MUCH OF ANN LEDY’S ARTWORK EXISTS IN BETWEEN—between drawing and collage, between sculpture and installation. Often, too, it hovers between dimensions. A series of steel plates embedded in a wall, 1995’s untitled 7 casts pointy shadows like the teeth of a saw. Arranging shadows on floors and walls is one of Ledy’s methods of drawing. Images are, of course, visible only because of the action of light absorbed or reflected. But rarely is light the actual medium of a work of art. So what is untitled 7? Is it a drawing, or is it a sculpture? Is it two dimensional—flat metal and flat shadows—or three-dimensional?
Such ambiguities set up a subtle tension in Ledy’s work. Suite 1-4 (1) (1992) is, at first glance, a dark square foot of graphite rubbings. Look again, and it materializes into layers of screening and paper secured with a screw in each corner. It courts two dimensionality, but textured layers buck any such simplification.
Ledy’s techniques marry the artist’s studio and the industrial workshop just as Suite 1-4 (1) merges the fragility of paper with the toughness of metal in an interaction reminiscent of the manufacture of books. Indeed, she cites as a turning point in her work her experiments with books, with fabricating and deconstructing them “in an effort to rebuild my vocabulary.” This gave rise to the pieces showcased here, which Ledy handpicked for mnartists.org both because they reproduce well online, and because they hang together as a body of work.
Since the early 1970s, Ann Ledy’s work has been shown almost constantly in group and solo shows throughout the United States and in Europe and Asia. This year, she is being featured in an exhibition at San Diego Museum of Art entitled Dimensions in Nature: New Acquisitions, 2006-2008. And 2009 brings another transatlantic foray as her work will be shown at the Museo de Arte Contemporaneo Esteban Vicente in Segovia, Spain.
Ledy has been collected by museums including the Walker Art Center, the Baltimore Museum of Art, MOMA and the National Gallery of Art in Washington, D.C. Werner “Wynn” Kramarsky is a New York expert on Minimalist and Post-Minimalist art whose nationally-known collection of works on paper also boasts an extensive catalogue of her work.
Given her redoubtable credentials as a working artist, it may come as a surprise that Ledy has also thrived in the academic career she envisioned for herself as early as college. Ann Ledy grew up in Saint Paul, where her mother taught English and her father owned a small business. Her mother was a talented amateur musician who, Ledy recalls, also enjoyed the visual and performing arts and encouraged her daughter’s interest in them. She would bring Ledy to the Minneapolis Institute of Arts and the Walker Art Center for drawing and sculpture classes; she recalls that on family vacations art museums were always part of the itinerary.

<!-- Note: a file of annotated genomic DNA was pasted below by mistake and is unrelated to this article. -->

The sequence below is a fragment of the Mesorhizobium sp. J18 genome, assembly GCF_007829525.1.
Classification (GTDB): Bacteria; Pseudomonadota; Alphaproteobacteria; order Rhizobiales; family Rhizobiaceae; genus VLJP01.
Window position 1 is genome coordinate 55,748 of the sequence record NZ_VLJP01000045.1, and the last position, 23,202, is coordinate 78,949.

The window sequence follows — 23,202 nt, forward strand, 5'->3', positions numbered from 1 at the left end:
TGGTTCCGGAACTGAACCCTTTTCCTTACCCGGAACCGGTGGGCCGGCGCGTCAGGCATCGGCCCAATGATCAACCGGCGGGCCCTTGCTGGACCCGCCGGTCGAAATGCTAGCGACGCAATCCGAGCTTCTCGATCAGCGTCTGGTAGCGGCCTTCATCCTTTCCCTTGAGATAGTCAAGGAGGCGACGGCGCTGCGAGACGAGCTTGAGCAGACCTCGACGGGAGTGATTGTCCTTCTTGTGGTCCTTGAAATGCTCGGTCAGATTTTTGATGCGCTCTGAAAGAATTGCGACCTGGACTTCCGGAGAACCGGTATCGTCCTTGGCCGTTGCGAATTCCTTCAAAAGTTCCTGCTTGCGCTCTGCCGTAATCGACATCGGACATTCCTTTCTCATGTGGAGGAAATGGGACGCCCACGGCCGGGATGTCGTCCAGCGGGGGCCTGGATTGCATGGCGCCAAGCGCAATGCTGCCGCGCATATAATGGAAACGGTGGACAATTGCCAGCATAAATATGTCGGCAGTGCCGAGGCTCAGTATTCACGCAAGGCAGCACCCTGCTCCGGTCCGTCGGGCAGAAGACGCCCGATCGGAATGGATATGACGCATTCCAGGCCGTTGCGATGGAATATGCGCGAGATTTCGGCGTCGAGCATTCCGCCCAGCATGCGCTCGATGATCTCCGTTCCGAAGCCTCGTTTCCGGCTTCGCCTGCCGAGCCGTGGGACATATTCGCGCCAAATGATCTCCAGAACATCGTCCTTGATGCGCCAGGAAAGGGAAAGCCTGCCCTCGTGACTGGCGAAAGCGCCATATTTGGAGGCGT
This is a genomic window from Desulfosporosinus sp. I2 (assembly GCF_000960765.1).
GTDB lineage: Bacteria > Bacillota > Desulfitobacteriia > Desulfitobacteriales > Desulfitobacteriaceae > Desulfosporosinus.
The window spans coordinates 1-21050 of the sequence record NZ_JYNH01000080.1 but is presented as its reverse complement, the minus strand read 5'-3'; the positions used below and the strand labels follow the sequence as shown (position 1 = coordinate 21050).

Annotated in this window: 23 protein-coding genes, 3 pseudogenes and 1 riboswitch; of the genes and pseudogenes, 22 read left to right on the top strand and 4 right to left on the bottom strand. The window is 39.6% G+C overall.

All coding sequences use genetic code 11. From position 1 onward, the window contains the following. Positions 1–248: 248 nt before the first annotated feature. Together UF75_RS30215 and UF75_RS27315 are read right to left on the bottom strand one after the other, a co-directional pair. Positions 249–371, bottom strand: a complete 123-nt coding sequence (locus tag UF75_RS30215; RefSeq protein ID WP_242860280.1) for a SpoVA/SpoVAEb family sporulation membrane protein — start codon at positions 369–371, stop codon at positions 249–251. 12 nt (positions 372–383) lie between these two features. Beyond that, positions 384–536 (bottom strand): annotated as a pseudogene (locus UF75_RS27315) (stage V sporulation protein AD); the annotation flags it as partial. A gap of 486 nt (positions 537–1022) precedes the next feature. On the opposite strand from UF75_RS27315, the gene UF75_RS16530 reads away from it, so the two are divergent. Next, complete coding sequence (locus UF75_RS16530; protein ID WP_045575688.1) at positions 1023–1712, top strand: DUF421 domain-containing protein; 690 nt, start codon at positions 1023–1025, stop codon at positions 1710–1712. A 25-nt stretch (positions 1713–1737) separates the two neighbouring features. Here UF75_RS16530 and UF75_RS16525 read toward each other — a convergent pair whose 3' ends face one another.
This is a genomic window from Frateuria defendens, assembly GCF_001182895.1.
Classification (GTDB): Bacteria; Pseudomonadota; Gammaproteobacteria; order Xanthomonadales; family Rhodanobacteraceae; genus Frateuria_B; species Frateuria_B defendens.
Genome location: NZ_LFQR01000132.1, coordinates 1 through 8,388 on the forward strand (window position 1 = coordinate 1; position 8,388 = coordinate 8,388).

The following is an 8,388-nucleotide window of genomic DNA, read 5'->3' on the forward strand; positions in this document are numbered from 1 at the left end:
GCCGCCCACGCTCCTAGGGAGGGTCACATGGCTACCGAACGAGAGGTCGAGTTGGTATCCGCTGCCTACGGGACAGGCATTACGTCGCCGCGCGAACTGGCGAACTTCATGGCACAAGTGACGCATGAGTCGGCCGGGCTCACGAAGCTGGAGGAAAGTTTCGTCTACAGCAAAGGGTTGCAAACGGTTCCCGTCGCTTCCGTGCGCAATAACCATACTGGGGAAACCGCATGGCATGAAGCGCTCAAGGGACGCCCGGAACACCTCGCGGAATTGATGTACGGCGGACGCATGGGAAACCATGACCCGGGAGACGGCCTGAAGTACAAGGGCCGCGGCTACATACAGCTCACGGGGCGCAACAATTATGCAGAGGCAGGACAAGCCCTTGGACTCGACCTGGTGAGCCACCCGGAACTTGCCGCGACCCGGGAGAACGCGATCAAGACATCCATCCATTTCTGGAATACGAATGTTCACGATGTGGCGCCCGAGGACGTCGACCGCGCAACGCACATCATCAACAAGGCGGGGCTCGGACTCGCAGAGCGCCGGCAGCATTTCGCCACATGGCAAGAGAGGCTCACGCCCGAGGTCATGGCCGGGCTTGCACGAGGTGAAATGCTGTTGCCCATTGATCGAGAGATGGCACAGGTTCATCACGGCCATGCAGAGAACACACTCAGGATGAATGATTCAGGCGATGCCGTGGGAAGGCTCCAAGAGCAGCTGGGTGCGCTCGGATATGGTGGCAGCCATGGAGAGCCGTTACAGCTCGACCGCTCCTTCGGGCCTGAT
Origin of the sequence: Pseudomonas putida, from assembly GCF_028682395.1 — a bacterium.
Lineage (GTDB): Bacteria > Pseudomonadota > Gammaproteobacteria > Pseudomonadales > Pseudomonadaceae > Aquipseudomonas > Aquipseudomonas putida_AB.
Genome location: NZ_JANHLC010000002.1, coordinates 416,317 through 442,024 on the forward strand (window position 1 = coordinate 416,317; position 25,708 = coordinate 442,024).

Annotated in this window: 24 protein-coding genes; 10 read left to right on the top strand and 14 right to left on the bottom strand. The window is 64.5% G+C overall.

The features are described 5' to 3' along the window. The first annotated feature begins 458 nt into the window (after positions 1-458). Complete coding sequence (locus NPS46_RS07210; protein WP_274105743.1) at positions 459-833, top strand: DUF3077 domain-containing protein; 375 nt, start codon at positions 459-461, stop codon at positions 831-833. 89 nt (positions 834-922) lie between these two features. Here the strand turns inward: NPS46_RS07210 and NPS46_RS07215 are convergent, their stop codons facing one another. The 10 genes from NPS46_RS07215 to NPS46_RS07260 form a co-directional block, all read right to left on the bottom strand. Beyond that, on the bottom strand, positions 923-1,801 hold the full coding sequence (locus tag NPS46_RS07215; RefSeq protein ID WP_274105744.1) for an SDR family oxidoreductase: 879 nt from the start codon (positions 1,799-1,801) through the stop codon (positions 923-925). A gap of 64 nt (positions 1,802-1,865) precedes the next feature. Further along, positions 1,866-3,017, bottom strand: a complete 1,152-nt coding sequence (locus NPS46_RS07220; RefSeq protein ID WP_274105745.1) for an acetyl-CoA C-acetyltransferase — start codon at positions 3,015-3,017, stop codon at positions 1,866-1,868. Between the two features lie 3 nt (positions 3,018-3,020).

“Drawing was my first love,” Ledy remembers. “I was given an oil painting set in junior high and taught myself how to use the paint.” Her interest in the visual arts deepened when she attended Alexander Ramsey High School in Roseville, a school known for its outstanding art department. There, in addition to drawing and painting, she also experimented with printmaking. Even today, Ledy names Merle Clerx, her high school art teacher, as a significant influence. She elaborates: “He not only taught me how to paint, but how to apply and discipline myself. He held my feet to the ground and showed me what it meant to study. He’s my role model as an educator.” A very serious student who, from the beginning, was committed to becoming an artist, Ledy went on to study at the University of Minnesota. Despite her interest in drawing and printmaking, she recalls, “I discovered that I wanted to work with a more immediate medium, consequently, I turned to painting.”
Peter Busa, Victor Caglioti, and Katherine Nash were notable figures in the art department at the University of Minnesota in those days. Nash was the only woman teaching in the art department at the time. “She was tough and independent,” Ledy says, and she remembers Busa as “an inspiration and a force to contend with” while “Caglioti provided clarity and reason.”
The Twin Cities in the early 1970s had a vibrant arts scene. Eager to have her own studio, Ledy rented “a raw space in downtown Minneapolis above what was to become the New French Café,” not far from where Busa and his partner were renovating a loft. But early on, she felt the pull of the East Coast: “The center of the art universe was NYC, and I wanted to be there.”
Ledy credits Busa, Caglioti and Nash with giving her the “chops to go to New York in pursuit of my dream. I was determined to live the life of an artist in NYC,” but, significantly, she also wanted to teach drawing at a college. After graduating summa cum laude from the University of Minnesota, she began an M.F.A. at the Pratt Institute in Brooklyn, where she worked with talented faculty but was also inspired by the richness of New York City’s cultural offerings. “The most important component to my development as both an artist and educator,” she says, “was my exposure to the major galleries and museums of both art and design in NYC.”
“I was determined to live the life of an artist in NYC,” she says. But, significantly, she was equally driven to teach.
Soon after her graduation from Pratt, Ledy was hired by Parsons School of Design in New York to help administer the Higher Education Opportunity Program, a need-based program for disadvantaged applicants to private New York colleges. During the summer, she taught drawing. She went on to teach drawing and painting courses at both Pratt and Parsons and, in addition to showing her own work regularly, ran independent drawing and painting workshops out of her private studio that resulted in her organizing and teaching two site-specific drawing workshops in Greece and Turkey and in Paris.